Smoky, Drowsy Reverb of Dawn

I didn’t sleep real well last night, like I don’t most nights. It’s been this way since early childhood, and I used to just assume everyone laid awake for hours every night. It wasn’t till adulthood I discovered I had any sort of sleeping problem.

Being well-accustomed to pulling myself out of bed exhausted in the mornings, I am something of a connoisseur of the films and music best suited to these hazy hours. I have a playlist composed of these songs. It’s mostly shoegaze and dream pop, some Gliss, “Fake Empire” by The National, the sadder new wave bands, some other stuff.

When I was in my twenties I didn’t get sleepy until after midnight, and if I was tired the next morning it was a warm and delicate glory, like good shoegaze music or the ending of La Dolce Vita, which I fully understand was not a redemptive conclusion, Marcello Mastroianni’s character standing on the beach like the crying boys at the end of Lord of the Flies when they’re jolted awake from the terrifying sincerity of the silliness they’ve lived. It’s possibly just dawning on the Italian journalist he too should be crying, should be waking up, but he doesn’t. He turns and walks back to the absurdity. Mornings after late nights used to feel that way, like there was nothing to regret in burning the candle from both ends. It gives a lovely light, after all, the early morning when your head is still smoky and your skin tingles. My body gets irritable now on those mornings. I’d like the body of my twenties back, with the circumstances of my thirties.

L’avventura is a mood; it is a color, colors, though the film is black and white. The entire thing, similar to Fellini’s La Dolce Vita, connotes the smoky, drowsy reverb of dawn when you’ve been awake all night. The characters in the film live perpetually in that haze, never really awake to their own lives. They move from one diversion to another, optimistically injecting each minor experience as a stimulant but only ever succeeding at further anesthetizing themselves. A woman disappears. Her best friend watches the sunrise, and also has an affair with her still-missing friend’s boyfriend. The movie stops caring about the missing girl, and focuses on what remains; namely, Monica Vitti’s face. Her face always remains. It is haunted, vacant, impossibly lovely, sharp, bored, apathetic, seductive, more hopeful than she dare let on even to herself. The final scene, after her boyfriend who was her missing friend’s boyfriend yesterday has slept with another woman, is one of the most perfectly balanced ambiguities in cinema, as I remember it. He is weeping for what he has done and what he fears he has lost, and his head is in his hands. Vitti’s character is behind him. She reaches out a hand, pauses, then places it on his shoulder. And I have no idea what it means, though I have spent so many hours since that original viewing thinking about it.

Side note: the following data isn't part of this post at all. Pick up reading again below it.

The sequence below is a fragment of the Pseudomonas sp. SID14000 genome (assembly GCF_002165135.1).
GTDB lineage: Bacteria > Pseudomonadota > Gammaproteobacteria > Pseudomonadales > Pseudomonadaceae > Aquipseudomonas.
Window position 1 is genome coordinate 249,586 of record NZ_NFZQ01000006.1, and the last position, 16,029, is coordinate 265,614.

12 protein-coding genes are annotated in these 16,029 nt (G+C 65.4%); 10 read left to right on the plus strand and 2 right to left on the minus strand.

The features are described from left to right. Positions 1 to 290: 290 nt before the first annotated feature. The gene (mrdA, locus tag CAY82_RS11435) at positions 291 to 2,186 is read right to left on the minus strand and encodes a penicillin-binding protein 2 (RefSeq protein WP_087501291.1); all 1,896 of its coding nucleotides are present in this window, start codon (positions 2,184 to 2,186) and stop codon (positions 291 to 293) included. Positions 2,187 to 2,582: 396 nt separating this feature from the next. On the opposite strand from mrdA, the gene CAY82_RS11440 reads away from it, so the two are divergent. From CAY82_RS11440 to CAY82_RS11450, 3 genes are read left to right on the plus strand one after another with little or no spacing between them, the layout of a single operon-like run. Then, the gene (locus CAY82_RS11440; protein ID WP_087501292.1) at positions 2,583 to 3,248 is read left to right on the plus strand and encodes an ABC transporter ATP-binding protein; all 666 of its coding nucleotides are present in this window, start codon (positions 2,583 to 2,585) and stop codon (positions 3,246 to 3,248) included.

Is it forgiveness? Is that touch an act of conscious redemption, a laying on of hands, an absolution for his sins; an absolution, now that she’s been shocked awake by a personal hurt, for her own sins, for the fact she, not her missing friend, is even in the position to grant it in the first place?

Or is it concession? Is it a further sedation, a turning away from this possible awakening and from all possible awakenings and accepting this is the pattern of a life so lived, there is nothing more and nothing better, nothing else deserved, a surrender to numbness.

Is that simple hand on his shaking shoulder an act of life or an act of living death? Is it the first conscious decision her soul has made in many years, her self relearning to walk, or is it acquiescence to the life-long coma her soul has been slipping toward for years. Is she becoming a child or becoming her parents, parents whose money has given her great privilege and nothing else? I don’t know, and I don’t want to.

This is off the point. The point is L’Avventura, like La Dolce Vita, is a quintessential sleep-deprived viewing experience with which to greet a new day. It’s strange how suited the Italian new wavers were to this feeling, but several Fellini films and almost everything by Antonioni fits the bill. Sofia Coppola, an Italian transplant one generation removed, makes some of the most perfect drowsy morning movies there are. Hell, Lost in Translation is practically an ode to this experience. Scarlett Johansson and Bill Murray meet because neither of them can sleep, and the movie is a love poem to the experience of being so tired you’re delirious, to the cotton candy beauty of fuzzy guitars and pre-dawn light, to the secret you feel like you’re carrying when everyone else has spent the night in dreamland and you’ve stayed awake through the dark hours. Marie Antoinette, a criminally misunderstood and underappreciated film, even has a scene in that blue, pre-dawn light, when revelers greet the new day still drunk on youth and alcohol and sex and their own wonder.

I certainly wish I slept more, but I don’t entirely want to give up those moments either.

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